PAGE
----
Intracytoplasmic Sperm Injection (ICSI) is a delicate laboratory procedure that uses a micro-manipulator and high resolution magnification systems to identify the healthiest sperm, isolate that sperm, and inject it directly into the egg that we have retrieved.
The negative effects of abnormal semen characteristics and sperm quality on fertilization can be overcome with ICSI if viable sperm are available because the technique bypasses the shell around the egg (zona pellucida) and the egg membrane (oolemma) to deliver the sperm directly into the egg. ICSI involves the direct injection of a single sperm into the interior of an egg using an extremely thin glass needle. ICSI allows couples with male factor infertility to achieve fertilization and live birth rates close to those achieved with in-vitro fertilization (IVF) using conventional methods of fertilization in men with normal sperm counts. ICSI can be performed even in men with no sperm in the ejaculate if sperm can be successfully collected from the epididymis or the testis.
Reports on the risk of birth defects associated with ICSI (compared to those associated with conventional fertilization in IVF cycles) have yielded conflicting results. Even if there is an increased risk of congenital malformations in children conceived with ICSI, the risk is relatively low (4.2% versus ~3% of those conceived naturally). The impact of ICSI on the intellectual and motor development of children conceived via ICSI also has been controversial. An early report suggested that development in such children lagged significantly behind that of children resulting from conventional IVF or those conceived naturally. However, more recent studies from larger groups, using standardized criteria for evaluation, have not detected any differences in the development or the abilities of children born after ICSI, conventional IVF, or natural conception.
Some men are infertile because the tubes connecting the testes to the penis did not form correctly. This condition, called congenital bilateral absence of the vas deferens (CBAVD), can be bypassed by aspirating sperm directly from the testicles or epididymis, and using them in IVF with ICSI to achieve fertilization. However, men with CBAVD are affected with a mild form of cystic fibrosis (CF), and this gene will be passed on to their offspring. All men with CVABD, as well as their partners, should be tested for CF gene mutations prior to treatment, so that the risk of their offspring having CF can be estimated and appropriate testing performed. It is important to understand that there may be CF gene mutations that are not detectable by current testing and parents who test negative for CF mutations can still have children affected with CF.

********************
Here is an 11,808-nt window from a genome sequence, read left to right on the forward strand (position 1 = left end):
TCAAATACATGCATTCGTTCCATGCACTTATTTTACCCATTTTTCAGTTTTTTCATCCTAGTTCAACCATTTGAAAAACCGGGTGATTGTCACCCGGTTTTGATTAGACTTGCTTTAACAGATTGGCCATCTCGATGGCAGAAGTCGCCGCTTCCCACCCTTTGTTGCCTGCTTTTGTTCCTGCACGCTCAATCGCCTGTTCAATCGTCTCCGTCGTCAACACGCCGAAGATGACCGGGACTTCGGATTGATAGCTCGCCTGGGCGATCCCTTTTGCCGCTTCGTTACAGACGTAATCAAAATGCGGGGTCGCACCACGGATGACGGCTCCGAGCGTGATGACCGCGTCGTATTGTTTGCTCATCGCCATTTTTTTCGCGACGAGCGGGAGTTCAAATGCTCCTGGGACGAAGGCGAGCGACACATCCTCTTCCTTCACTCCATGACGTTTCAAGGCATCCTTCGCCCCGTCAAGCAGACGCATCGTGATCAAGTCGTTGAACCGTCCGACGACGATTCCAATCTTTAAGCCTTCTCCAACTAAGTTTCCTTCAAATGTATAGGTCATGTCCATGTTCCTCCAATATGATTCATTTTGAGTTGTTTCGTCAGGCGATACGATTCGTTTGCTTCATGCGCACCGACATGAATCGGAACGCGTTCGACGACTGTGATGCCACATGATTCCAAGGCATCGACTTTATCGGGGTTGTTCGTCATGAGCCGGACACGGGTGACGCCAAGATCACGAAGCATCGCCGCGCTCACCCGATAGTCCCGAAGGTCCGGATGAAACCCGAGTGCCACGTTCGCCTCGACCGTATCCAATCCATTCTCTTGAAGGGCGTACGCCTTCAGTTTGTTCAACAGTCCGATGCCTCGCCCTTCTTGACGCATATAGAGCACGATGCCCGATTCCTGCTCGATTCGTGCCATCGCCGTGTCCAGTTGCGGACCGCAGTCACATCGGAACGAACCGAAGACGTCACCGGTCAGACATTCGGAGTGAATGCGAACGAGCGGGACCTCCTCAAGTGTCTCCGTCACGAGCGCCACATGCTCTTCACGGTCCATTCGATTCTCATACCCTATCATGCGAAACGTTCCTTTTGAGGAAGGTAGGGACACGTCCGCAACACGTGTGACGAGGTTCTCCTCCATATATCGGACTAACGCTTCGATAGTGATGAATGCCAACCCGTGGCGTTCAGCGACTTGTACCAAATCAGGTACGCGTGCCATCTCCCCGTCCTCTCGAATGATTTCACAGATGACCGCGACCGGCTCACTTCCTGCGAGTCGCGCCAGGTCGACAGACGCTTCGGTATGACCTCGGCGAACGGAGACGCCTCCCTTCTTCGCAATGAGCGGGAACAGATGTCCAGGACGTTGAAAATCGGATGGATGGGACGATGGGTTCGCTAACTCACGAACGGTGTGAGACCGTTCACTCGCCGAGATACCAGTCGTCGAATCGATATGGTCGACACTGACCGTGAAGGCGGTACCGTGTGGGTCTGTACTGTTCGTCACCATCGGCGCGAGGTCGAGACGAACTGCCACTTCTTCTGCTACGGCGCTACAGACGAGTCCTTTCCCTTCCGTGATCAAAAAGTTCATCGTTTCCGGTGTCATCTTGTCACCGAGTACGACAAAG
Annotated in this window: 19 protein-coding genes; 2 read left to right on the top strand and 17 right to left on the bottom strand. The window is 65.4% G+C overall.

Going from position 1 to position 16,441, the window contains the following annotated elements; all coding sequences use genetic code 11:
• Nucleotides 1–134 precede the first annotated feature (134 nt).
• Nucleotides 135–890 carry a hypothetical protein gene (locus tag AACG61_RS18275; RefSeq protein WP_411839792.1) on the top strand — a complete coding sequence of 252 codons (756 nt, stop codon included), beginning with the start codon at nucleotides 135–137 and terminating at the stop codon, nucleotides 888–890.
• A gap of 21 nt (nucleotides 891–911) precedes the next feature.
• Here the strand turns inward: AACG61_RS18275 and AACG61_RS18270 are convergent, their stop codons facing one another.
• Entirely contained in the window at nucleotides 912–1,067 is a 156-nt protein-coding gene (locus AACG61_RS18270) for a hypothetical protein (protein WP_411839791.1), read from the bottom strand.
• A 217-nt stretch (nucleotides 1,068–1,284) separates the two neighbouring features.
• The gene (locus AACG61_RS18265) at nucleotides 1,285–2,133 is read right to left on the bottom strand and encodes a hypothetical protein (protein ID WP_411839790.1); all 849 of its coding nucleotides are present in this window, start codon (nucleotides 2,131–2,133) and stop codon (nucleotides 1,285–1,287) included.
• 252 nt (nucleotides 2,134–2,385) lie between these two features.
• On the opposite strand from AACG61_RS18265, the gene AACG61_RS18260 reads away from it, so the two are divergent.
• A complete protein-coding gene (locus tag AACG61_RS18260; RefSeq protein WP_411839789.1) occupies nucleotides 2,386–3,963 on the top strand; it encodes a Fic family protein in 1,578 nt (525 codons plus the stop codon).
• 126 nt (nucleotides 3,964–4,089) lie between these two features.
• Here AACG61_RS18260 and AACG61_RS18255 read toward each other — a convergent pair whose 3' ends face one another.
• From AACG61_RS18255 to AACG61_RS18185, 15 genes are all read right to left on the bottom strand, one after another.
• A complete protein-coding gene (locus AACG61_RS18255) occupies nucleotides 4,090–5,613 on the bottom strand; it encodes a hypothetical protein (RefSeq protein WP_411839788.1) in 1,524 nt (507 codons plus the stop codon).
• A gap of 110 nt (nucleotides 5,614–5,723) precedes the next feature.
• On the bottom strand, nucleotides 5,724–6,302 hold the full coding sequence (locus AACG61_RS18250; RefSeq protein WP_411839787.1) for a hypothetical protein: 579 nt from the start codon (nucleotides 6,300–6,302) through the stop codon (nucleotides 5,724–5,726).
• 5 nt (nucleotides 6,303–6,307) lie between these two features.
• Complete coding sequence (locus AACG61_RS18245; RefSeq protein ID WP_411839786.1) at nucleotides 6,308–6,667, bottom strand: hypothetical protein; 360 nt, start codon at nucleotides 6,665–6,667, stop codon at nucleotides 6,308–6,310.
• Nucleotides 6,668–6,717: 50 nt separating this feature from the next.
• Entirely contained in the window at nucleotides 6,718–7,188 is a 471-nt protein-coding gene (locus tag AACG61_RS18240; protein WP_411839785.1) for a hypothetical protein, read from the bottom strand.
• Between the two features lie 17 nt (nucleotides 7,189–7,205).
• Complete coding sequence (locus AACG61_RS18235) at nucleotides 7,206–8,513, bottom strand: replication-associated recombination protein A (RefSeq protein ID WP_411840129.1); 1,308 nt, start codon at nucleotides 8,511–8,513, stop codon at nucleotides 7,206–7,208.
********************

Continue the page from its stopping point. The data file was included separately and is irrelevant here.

Some men have no sperm in their ejaculate because their testes do not produce adequate quantities (non-obstructive azoospermia). This can be due to a number of reasons such as prior radiation, chemotherapy or undescended testicles. In some men, small deletions on their Y chromosome lead to extremely low or absent sperm counts. Testicular biopsy and successful retrieval of viable sperm can be used to fertilize eggs with ICSI. However, any sperm containing a Y chromosomal microdeletion will be transmitted to the offspring. Thus the risk that male offspring might later manifest disorders including infertility is very real. However, men without a detectable deletion by blood testing can generate offspring having a Y chromosome microdeletion, because the chromosomes in the sperm may not be the same as those seen when tested by a blood test.